Name: Guinness Draught
Style: Dry Stout
The numbers: 4.2% ABV, 40 IBUs
Brewer: Guinness & Co., Dublin, Ireland
Before I write a single word I need to be open about two things. First, I worked for Diageo, the owners of Guinness, for eight years. For four of those eight years I worked on the Guinness brand, in New York. I am pretty biased. Second, while I no longer work at Diageo I am doing some consulting work for them among other things, and that includes consulting on the Guinness brand. There, that’s out of the way.
There’s something else you should know. I love Guinness. And when I say that, it’s not because Guinness paid and pays me money, it’s because I just plain love the stuff. It was my grandfather’s favorite beer; it was my mother’s favorite beer; it was my father’s favorite “mainstream” beer (he was especially partial to Britain’s many cask ales); and, from age 18 (grew up in Britain), it was my beer of choice.
I worked for Guinness because it was my dream job.
As we approach the day of the year when everyone looks to the Emerald Isle for a little lifestyle inspiration, the drinking of Guinness sky-rockets. 15% of its annual sales occur in March – it’s impossible to say how much on 3/17, but probably not far off 6-7% of annual sales. On one day.
As an avid fan of craft beer, something of a geek, and therefore an avid reader of beer blogs, I’ve noticed noise about avoiding Guinness this St Pat’s because it’s not craft, because there are better Irish beers out there, or because it’s owned by the world’s largest premium drinks maker.
To all of that I say phooey, which is technical speak for bollocks. As one of the world’s biggest Guinness fans who’s also a huge craft fan, I felt Guinness could do with a little support. So here’s why, if you’re a discerning beer drinker, you should definitely consider a pint of the black stuff on Tuesday.
- Guinness is very, very Irish
If you have 90 seconds more than the three minutes you expected to spend reading this article, watch this recent Guinness advert that was on TV in Ireland.
I think it’s excellent, mainly because it’s so open about the fact that Guinness is a big beer. There’s no “mystical story telling” or attempts to show two guys running hops through their fingers in some badly lit experimental brewing room. (Okay, there is a little bit of that.) It shows actual people who actually work making Guinness and supplying its ingredients. That’s right, Guinness is made in Ireland by Irish people using Irish ingredients.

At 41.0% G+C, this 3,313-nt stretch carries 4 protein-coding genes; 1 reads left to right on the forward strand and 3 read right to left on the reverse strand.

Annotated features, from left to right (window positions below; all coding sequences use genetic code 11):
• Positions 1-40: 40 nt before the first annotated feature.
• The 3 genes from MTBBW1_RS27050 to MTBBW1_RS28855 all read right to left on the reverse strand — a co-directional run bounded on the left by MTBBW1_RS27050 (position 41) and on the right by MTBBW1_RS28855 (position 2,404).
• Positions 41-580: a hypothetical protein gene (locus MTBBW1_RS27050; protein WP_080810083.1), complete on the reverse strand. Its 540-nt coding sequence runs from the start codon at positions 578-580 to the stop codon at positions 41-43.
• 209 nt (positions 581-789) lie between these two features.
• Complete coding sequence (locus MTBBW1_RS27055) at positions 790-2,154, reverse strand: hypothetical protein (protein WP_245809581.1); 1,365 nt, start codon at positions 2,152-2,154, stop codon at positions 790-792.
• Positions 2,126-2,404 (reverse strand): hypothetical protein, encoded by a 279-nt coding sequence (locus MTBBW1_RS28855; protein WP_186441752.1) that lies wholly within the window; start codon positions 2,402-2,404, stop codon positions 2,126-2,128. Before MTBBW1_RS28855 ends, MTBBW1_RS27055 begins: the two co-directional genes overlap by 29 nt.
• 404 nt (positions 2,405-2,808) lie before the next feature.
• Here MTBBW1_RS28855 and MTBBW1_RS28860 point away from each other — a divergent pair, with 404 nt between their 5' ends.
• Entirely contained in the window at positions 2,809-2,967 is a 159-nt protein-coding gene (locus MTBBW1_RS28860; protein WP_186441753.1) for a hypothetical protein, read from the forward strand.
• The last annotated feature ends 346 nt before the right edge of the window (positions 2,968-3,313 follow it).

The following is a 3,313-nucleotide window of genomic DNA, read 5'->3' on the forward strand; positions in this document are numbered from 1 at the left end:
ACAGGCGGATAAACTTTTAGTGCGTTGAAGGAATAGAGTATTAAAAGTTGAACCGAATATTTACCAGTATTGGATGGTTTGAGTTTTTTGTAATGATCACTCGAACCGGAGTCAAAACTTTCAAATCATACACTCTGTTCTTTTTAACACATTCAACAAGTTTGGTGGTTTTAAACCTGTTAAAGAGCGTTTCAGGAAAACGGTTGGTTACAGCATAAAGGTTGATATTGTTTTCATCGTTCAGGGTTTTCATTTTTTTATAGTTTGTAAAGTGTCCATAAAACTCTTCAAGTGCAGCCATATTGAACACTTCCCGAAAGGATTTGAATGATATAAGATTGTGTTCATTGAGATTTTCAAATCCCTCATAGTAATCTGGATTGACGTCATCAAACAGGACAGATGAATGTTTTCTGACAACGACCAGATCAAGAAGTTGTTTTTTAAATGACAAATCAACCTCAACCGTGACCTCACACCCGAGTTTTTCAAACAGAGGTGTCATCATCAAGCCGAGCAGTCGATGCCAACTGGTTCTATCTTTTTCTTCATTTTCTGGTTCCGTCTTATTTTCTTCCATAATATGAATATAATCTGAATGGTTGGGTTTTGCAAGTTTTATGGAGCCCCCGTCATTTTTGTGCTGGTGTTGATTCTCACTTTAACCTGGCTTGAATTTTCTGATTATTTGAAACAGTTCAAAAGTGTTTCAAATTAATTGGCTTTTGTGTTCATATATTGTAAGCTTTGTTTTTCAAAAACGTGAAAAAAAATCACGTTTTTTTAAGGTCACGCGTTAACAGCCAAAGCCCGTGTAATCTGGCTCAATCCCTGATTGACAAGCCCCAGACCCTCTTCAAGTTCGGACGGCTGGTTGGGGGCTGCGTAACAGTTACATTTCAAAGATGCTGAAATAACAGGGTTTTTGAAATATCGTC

And what’s pretty amazing is that every drop of Guinness Draught you drink in America is made at St James’s Gate brewery, on the same site bought by Arthur Guinness in 1759.
Yes, Guinness has been made in the same place, continuously (there was no prohibition in Europe) for nigh-on 256 years. There is NO other beer, Irish or otherwise, that you can buy in America that can make that claim.
- Diageo is Guinness, and proud of it
One of the biggest charges against consuming Guinness is that it’s owned by drinks megacorp Diageo; and, especially among the more fervent Irish Americans, what’s even worse is that Diageo is British. Well, kinda. But, a brief history lesson for you: Diageo was formed in 1997 by the merger of Grand Metropolitan, a British-based food and drink conglomerate, and…Guinness & Co.
People often assume that Diageo, the company most famous for spirits brands like Smirnoff, Johnnie Walker, Baileys and Crown Royal, must at some stage have bought Guinness out from the Irish. Nuh-uh. Guinness, by virtue of the success of its beer sales, had actually bought a load of those big spirits brands out, and, as a corporate entity, was pretty much 50% of the value of the deal that made Diageo.
And Diageo LOVES Guinness. When I joined the company in London, Guinness was the biggest deal to most people who worked there. It is the most famous of the company’s brands in Britain, had the biggest budget, the most people, and the greatest share of heart among employees. Over here in the States Guinness is a good deal smaller than it is in Britain, but the passion of the people who market and sell the stuff is not diminished.
In Ireland, where Diageo is also a huge deal, Guinness is a major source of employment, export value, tax revenue and plain old national pride. Guinness is comfortably the biggest beer in Ireland, and the Guinness brewery is its biggest tourist attraction.